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Chapter: Pharmacognosy and Phytochemistry : Drugs Containing Resins

Capsicum consists of the dried, ripe fruits of Capsicum minimum and Capsicum annum Linn., belonging to family Solanaceae.






Chillies; cayenne pepper; red peppers; Spanish pepper; mirch (Hindi); capsicum fruits; Fructus Capsici.


Biological Source


Capsicum consists of the dried, ripe fruits of Capsicum minimum and Capsicum annum Linn., belonging to family Solanaceae.


Geographical Source


Capsicum is native of America and cultivated in tropical regions of India, Japan, southern Europe, Mexico, Africa (Kenya, Tanzania, and Sierra Leone), and Sri Lanka.


Cultivation and Collection


Capsicum is cultivated mostly as a rainfed crop. In the Gangetic area, it is a cold weather crop. The crop is raised on a variety of soils, for example, ordinary red loams, black soils and clayey loams. Good drainage is essential and water-logging is detrimental. Seedlings are first raised in a nursery. Seeds obtained from selected pods and mixed with ashes are sown by broadcasting. Germination occurs in about a week. The field is ploughed and manured with compost. The field is irrigated once a day until the plants are established. Flowering starts when the plants are 2.5–3.5 months old. Dew and heavy rain at flowering time are injurious. Ripe and nearly ripe fruits are picked at intervals of 5, 10, and 20 days.


The fruits are picked as they become fully ripe. The quality of the drug is in part determined by its colour. The unripe fruits fade to pale buff upon drying. The fruits are dried in sun, graded by colour; occasionally oil is rubbed on the fruits to give glossiness to the pericarps. Most of the calices and pedicels are removed.




Capsicum is 5–12 cm long, 2–4 cm wide, globular, ovoid, or oblong in shape, pericarp is shrievelled, orange or red in colour, pedicel is prominent and bent. The calyx is toothed. The amount of calices and pedicels should not exceed beyond 3%. Internally the fruits are divided into two halve parts by a membranous dissepiment to which the seeds are attached. The seeds are reniform, flattened, 3–4 mm long, with a coiled embryo and oily endosperm. Capsicum has characteristic odour and an intense pungent taste.


               Capsicum fruit

Chemical Constituents


Capsicum contains fixed oils (4–16%), oleoresin, carotenoids, capsacutin, capsico (a volatile alkaloid), thiamine, volatile oil (1.5%), and ascorbic acid (0.2%). The resin con-tains an extremely pungent principle, capsaicin, (decylenic vanillyl amide) (about 0.5%). Capsaicin retains its char-acteristic pungency in a dilution of 1 part in 10 million parts with water. Capsanthin is the main carotenoid of red fruits. It also occurs as monoester and diester along with cryptocapsin. Other carotenoids include zeaxanthin. capsorubrin, rubixanthin, phylofluene, capsanthin-5,6-epoxide, capsanthin-3.6-epoxide, lutein, cryptoxanthin, α- and β-carotenes, capsorubin, and few xanthophylls. The carbohydrates reported in chilies are fructose, galactose, sucrose, etc. Tocopherol (vitamin E) is present in trace amounts (~2.4 mg/100 g).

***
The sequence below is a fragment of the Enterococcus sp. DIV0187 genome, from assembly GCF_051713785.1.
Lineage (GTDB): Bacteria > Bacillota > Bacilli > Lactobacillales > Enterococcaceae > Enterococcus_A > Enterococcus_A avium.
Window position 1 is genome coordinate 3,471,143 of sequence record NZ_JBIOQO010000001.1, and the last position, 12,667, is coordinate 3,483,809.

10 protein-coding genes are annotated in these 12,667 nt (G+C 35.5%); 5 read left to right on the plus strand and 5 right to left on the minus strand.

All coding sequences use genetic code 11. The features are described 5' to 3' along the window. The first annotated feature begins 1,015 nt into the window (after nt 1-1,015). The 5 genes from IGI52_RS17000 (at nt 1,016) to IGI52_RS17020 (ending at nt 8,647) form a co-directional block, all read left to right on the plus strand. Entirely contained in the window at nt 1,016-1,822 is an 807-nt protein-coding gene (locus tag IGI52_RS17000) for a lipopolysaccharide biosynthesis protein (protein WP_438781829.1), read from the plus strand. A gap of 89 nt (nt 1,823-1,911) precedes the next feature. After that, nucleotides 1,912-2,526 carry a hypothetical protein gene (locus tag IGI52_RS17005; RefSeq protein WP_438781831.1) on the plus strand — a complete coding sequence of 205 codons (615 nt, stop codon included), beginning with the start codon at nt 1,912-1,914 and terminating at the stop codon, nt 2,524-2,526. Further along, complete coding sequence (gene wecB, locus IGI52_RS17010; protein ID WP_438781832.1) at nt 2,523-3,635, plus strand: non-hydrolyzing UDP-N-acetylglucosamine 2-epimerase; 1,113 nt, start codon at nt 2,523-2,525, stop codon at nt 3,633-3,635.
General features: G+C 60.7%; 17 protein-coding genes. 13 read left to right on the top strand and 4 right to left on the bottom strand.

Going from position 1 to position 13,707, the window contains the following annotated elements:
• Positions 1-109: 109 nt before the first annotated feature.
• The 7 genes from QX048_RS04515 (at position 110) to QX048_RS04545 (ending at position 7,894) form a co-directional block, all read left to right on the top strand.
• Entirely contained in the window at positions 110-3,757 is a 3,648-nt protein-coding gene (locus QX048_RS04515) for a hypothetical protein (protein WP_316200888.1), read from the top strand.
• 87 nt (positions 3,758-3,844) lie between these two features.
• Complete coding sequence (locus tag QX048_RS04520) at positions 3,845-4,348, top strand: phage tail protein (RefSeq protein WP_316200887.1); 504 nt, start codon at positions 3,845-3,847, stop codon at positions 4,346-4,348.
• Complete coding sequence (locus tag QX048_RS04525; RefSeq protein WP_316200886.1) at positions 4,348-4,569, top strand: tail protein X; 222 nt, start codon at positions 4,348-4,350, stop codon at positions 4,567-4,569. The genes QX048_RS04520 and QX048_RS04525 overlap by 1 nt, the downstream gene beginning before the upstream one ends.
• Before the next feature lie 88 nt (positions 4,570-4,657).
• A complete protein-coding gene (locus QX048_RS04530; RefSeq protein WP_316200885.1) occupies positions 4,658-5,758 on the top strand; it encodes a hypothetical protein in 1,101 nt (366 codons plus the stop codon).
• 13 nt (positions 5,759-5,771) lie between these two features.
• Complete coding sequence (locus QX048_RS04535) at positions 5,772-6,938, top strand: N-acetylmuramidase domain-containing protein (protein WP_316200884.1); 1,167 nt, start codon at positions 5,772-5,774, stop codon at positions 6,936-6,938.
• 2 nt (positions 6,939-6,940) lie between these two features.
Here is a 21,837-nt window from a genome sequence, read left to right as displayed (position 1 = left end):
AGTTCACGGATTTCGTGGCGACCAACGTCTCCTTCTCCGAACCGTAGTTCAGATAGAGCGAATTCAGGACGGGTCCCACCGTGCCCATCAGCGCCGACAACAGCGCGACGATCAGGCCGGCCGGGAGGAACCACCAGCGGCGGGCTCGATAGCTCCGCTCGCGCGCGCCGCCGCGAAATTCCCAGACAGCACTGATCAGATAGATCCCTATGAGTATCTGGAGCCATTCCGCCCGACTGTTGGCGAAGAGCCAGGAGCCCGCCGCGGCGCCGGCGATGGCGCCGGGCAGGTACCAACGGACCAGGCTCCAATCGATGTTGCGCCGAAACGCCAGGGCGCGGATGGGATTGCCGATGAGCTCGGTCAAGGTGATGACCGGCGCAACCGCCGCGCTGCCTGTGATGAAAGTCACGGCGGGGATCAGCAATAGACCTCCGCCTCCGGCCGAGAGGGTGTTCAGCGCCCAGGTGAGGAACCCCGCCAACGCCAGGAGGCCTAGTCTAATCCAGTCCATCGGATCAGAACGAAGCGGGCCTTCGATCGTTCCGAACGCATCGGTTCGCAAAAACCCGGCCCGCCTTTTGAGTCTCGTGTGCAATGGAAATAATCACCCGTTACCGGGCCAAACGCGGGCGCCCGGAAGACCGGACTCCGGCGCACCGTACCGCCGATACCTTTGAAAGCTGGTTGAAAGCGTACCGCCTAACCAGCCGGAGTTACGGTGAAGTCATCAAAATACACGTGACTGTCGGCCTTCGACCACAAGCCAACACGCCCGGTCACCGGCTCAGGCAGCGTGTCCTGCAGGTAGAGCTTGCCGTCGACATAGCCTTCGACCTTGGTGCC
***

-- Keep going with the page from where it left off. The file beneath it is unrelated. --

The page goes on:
Capsicum has been used externally as stimulant, counter irritant, rubefacient, in sore throat, scarlatina, hoarseness, and yellow fever; internally it is used as carminative, stomachic, dyspepsia, and flatulence. In the form of ointment, plaster and medicated wool it is used for the relief of rheumatism and lumbago. Capsaicin is used for the treatment of migraine and cluster headache, and for some patients with neurogenic ladder dysfunction.


Allied Drugs


Japanese Chillies (C. frutescens) are about 3–4 cm long. They are usually free from pedicels and calices and have a bright red pericarp. They possess about one-quarter of the pungency of the African Chillies.


Bombay Capsicums (C. annuum). The pericarp is thicker and tougher than in the chillies, and the pedicel is frequently bent. They are much less pungent than African chillies.


Natal Capsicums are larger than the Bombay variety, being up to 8 cm long. They have a very bright red, transparent pericarp. They are much less pungent than chillies.



Marketed Products


It is one of the ingredients of the preparations known as Deepact (Lupin Herbal Laboratory) and Capsigyl-D (Shalaks), a topical antirheumatic cream.


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